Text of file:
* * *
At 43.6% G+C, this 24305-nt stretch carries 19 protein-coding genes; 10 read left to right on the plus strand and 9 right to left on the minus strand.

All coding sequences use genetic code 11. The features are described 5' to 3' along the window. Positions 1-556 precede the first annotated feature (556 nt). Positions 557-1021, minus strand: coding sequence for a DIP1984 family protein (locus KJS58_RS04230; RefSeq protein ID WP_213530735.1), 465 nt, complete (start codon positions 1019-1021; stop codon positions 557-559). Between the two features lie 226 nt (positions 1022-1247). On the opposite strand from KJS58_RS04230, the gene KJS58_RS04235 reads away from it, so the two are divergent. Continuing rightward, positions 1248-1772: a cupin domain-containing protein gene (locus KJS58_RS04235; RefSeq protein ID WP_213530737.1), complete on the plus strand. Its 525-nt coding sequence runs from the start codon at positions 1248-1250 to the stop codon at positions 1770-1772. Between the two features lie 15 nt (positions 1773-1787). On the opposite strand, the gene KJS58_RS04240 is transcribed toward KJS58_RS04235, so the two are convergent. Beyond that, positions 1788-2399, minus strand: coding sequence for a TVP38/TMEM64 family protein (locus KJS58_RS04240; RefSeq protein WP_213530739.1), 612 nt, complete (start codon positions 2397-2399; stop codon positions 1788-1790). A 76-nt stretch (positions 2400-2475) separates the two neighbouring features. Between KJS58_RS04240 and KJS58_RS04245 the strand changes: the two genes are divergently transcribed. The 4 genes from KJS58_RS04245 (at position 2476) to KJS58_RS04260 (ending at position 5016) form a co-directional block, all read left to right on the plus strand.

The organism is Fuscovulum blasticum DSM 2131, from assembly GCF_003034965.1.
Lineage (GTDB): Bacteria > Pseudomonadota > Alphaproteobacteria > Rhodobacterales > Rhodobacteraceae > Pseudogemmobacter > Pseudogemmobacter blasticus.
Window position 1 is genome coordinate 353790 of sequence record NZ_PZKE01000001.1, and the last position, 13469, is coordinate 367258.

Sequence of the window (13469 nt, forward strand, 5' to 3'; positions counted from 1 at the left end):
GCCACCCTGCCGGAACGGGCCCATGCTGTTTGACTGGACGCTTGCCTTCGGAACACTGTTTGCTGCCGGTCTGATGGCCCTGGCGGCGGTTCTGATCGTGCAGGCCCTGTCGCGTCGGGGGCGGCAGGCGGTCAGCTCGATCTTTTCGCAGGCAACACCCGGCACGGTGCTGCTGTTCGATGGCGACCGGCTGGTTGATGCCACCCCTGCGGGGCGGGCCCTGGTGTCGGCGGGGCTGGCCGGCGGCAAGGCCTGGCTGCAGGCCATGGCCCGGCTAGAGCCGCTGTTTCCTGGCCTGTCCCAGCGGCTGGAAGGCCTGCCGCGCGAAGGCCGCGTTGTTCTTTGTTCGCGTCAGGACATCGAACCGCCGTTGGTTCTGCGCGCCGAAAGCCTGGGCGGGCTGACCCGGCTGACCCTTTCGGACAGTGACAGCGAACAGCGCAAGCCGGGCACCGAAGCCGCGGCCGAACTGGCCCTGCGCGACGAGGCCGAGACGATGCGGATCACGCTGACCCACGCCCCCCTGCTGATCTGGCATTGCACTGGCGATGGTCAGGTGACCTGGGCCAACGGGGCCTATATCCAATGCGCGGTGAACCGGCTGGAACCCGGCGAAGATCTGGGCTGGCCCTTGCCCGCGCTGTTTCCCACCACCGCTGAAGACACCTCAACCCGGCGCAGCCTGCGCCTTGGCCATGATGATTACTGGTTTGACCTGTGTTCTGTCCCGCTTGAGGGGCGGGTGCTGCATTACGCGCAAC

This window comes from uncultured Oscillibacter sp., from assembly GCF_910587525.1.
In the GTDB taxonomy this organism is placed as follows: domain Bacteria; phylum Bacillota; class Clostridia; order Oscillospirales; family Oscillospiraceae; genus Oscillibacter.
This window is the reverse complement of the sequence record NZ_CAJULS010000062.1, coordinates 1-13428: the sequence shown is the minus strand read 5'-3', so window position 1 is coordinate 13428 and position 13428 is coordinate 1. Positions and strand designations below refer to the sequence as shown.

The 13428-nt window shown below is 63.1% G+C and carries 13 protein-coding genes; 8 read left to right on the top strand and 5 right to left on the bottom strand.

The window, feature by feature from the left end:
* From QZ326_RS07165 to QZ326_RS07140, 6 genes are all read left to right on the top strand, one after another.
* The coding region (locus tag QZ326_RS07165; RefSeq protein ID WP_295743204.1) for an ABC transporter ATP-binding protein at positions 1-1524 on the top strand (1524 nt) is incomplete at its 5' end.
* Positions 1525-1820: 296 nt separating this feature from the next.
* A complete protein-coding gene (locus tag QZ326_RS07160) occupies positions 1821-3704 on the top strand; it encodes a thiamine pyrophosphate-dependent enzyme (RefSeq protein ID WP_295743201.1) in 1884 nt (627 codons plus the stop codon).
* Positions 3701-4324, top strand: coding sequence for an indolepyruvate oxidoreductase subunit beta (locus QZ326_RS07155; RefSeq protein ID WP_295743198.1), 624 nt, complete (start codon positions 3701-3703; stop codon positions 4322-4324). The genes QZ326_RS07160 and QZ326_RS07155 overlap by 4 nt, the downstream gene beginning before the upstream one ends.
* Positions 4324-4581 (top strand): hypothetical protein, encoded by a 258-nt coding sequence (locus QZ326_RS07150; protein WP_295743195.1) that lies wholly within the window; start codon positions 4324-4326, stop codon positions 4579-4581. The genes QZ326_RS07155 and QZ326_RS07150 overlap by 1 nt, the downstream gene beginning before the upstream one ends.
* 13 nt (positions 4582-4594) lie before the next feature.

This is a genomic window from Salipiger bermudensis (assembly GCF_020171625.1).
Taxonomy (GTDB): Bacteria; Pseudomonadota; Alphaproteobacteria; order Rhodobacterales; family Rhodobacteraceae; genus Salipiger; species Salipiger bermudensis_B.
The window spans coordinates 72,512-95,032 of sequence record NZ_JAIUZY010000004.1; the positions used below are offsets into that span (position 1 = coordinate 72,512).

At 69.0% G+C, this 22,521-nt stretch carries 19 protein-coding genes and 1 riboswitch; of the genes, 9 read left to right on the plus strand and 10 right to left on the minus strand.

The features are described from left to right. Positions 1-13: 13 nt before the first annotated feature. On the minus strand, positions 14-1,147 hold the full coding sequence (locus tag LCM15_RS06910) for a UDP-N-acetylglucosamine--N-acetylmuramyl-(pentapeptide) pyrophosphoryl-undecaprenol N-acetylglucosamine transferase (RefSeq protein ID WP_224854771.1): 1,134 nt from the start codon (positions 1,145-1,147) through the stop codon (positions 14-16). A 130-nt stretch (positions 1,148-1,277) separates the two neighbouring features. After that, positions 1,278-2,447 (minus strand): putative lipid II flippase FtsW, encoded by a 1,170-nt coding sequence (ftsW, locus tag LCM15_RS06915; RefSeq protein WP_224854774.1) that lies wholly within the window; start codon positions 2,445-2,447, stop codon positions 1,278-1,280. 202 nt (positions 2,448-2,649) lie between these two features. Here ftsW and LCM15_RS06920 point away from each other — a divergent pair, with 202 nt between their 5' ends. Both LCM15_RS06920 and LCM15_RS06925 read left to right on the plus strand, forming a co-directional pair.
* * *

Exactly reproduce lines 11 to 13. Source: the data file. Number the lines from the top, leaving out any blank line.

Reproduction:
The 13428-nt window shown below is 63.1% G+C and carries 13 protein-coding genes; 8 read left to right on the top strand and 5 right to left on the bottom strand.

The window, feature by feature from the left end:
* From QZ326_RS07165 to QZ326_RS07140, 6 genes are all read left to right on the top strand, one after another.